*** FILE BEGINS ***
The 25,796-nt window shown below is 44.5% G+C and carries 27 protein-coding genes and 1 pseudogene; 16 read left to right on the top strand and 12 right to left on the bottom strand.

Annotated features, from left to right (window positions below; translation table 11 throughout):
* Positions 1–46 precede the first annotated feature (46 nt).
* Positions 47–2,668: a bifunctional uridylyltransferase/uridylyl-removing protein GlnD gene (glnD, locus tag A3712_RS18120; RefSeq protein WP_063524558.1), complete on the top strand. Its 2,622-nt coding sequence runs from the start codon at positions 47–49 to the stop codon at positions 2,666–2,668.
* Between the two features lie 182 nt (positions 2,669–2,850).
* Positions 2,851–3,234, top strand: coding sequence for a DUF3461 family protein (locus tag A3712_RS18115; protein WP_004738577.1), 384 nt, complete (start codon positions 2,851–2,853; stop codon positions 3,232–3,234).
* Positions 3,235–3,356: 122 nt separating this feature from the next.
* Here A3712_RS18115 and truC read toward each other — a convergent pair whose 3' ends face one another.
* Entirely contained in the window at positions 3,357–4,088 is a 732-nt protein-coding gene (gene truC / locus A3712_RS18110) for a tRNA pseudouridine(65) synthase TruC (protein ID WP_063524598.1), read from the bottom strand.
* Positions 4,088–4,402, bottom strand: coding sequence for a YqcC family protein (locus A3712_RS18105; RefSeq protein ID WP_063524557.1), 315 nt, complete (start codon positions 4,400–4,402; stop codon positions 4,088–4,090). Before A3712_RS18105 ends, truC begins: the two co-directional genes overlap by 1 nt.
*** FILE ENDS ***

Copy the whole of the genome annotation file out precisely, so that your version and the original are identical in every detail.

The 25,796-nt window shown below is 44.5% G+C and carries 27 protein-coding genes and 1 pseudogene; 16 read left to right on the top strand and 12 right to left on the bottom strand.

Annotated features, from left to right (window positions below; translation table 11 throughout):
* Positions 1–46 precede the first annotated feature (46 nt).
* Positions 47–2,668: a bifunctional uridylyltransferase/uridylyl-removing protein GlnD gene (glnD, locus tag A3712_RS18120; RefSeq protein WP_063524558.1), complete on the top strand. Its 2,622-nt coding sequence runs from the start codon at positions 47–49 to the stop codon at positions 2,666–2,668.
* Between the two features lie 182 nt (positions 2,669–2,850).
* Positions 2,851–3,234, top strand: coding sequence for a DUF3461 family protein (locus tag A3712_RS18115; protein WP_004738577.1), 384 nt, complete (start codon positions 2,851–2,853; stop codon positions 3,232–3,234).
* Positions 3,235–3,356: 122 nt separating this feature from the next.
* Here A3712_RS18115 and truC read toward each other — a convergent pair whose 3' ends face one another.
* Entirely contained in the window at positions 3,357–4,088 is a 732-nt protein-coding gene (gene truC / locus A3712_RS18110) for a tRNA pseudouridine(65) synthase TruC (protein ID WP_063524598.1), read from the bottom strand.
* Positions 4,088–4,402, bottom strand: coding sequence for a YqcC family protein (locus A3712_RS18105; RefSeq protein ID WP_063524557.1), 315 nt, complete (start codon positions 4,400–4,402; stop codon positions 4,088–4,090). Before A3712_RS18105 ends, truC begins: the two co-directional genes overlap by 1 nt.